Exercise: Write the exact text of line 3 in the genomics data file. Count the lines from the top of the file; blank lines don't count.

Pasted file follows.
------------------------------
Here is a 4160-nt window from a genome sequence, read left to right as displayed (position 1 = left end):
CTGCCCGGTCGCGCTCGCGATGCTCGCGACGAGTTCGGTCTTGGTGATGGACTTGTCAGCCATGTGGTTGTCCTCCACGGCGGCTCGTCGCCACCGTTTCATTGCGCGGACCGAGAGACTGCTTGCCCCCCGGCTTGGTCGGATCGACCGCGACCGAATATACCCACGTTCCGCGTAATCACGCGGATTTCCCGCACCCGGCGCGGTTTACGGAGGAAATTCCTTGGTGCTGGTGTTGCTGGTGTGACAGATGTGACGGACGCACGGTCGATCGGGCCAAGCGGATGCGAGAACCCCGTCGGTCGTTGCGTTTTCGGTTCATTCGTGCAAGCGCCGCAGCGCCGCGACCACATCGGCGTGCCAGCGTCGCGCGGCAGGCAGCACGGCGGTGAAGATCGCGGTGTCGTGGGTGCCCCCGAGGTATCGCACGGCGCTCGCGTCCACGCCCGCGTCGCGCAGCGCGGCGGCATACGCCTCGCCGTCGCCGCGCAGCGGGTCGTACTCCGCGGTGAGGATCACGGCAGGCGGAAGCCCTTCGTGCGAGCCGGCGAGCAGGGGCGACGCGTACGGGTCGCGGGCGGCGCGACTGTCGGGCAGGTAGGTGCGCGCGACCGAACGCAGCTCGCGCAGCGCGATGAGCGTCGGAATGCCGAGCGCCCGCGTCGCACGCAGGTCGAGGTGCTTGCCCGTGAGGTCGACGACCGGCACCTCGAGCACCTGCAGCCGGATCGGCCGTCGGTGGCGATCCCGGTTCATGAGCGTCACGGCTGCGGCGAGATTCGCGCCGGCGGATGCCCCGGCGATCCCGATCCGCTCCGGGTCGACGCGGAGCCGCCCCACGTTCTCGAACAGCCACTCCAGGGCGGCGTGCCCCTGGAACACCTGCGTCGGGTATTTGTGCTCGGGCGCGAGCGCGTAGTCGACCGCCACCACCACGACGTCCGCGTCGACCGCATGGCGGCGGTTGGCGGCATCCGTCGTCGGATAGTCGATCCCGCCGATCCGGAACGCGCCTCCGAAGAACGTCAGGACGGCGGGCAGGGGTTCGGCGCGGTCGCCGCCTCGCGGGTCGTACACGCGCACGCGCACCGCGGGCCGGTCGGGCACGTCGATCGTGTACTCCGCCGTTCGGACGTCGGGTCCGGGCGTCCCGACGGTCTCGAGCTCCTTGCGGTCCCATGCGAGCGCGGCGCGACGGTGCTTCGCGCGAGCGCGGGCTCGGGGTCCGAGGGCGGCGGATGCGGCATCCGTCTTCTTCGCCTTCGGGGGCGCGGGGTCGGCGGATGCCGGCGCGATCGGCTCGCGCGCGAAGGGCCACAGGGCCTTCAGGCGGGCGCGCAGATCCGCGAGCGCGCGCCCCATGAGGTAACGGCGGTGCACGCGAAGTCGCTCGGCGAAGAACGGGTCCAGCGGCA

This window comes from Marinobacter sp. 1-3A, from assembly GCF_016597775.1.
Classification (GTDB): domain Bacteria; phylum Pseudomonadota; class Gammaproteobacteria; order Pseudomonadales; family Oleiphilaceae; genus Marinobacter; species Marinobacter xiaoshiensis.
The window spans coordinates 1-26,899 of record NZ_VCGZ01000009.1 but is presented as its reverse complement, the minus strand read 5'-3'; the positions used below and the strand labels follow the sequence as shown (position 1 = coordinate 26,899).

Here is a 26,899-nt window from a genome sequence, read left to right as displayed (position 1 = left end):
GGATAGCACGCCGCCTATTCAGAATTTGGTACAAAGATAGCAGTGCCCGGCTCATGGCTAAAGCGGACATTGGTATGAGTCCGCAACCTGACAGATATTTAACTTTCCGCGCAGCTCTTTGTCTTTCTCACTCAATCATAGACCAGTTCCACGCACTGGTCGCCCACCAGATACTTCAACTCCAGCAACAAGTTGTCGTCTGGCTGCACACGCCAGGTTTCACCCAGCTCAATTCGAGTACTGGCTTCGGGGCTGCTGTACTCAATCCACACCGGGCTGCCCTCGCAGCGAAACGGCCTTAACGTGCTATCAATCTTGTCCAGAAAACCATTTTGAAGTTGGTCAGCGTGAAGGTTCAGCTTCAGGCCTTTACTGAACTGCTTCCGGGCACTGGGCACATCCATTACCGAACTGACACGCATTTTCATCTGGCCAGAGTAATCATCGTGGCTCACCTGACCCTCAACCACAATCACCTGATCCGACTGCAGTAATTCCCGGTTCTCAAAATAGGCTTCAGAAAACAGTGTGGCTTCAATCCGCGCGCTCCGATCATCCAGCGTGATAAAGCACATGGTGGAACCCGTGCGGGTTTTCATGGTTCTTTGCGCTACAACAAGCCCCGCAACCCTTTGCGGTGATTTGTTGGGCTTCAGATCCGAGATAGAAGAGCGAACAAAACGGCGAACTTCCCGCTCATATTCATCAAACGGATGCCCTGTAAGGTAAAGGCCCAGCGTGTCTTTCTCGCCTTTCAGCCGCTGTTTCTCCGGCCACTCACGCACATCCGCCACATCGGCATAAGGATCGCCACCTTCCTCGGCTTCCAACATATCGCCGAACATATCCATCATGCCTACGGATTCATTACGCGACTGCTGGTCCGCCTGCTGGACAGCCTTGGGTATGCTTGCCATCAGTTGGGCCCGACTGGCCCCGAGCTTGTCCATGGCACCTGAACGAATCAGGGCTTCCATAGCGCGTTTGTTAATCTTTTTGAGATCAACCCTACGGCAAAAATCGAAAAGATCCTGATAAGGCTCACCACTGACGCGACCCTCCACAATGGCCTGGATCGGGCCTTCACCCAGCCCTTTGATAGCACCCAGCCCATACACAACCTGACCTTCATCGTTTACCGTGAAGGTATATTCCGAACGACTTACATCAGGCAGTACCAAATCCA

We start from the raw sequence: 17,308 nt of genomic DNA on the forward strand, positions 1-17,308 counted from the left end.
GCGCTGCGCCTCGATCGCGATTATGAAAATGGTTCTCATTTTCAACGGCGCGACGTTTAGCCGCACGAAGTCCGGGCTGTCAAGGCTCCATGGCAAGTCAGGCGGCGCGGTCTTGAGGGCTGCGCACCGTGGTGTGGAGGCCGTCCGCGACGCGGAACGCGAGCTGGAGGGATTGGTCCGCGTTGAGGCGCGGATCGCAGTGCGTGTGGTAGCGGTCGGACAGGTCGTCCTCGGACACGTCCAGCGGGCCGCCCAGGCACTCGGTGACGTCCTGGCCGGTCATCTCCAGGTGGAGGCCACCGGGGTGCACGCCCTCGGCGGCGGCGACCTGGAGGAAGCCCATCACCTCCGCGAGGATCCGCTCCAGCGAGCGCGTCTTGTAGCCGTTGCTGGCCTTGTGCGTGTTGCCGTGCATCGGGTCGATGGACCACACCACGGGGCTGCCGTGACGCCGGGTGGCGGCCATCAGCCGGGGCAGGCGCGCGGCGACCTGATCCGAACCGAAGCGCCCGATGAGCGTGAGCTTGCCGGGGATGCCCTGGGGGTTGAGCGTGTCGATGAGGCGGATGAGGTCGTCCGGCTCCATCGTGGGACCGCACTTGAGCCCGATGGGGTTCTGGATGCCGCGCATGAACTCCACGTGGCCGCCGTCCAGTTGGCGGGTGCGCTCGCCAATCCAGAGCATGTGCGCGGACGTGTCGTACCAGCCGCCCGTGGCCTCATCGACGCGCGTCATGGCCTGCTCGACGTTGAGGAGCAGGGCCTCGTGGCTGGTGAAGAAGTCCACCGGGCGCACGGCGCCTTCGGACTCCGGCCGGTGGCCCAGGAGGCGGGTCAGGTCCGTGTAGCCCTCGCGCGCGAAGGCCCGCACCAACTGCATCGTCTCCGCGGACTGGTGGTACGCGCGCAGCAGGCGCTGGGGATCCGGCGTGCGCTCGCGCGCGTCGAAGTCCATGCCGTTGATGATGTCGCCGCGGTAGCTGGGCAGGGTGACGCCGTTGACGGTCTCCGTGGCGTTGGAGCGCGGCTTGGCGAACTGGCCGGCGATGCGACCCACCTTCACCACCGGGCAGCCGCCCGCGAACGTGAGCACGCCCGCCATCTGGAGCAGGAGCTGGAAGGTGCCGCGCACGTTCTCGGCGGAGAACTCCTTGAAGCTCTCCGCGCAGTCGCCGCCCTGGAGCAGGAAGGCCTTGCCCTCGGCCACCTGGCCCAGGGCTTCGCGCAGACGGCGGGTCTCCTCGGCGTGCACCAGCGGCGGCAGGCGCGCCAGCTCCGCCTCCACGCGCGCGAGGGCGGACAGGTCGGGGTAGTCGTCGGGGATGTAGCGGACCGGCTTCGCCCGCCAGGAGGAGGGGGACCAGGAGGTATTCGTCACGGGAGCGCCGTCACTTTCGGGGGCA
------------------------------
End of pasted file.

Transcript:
This window comes from Marinobacter sp. 1-3A, from assembly GCF_016597775.1.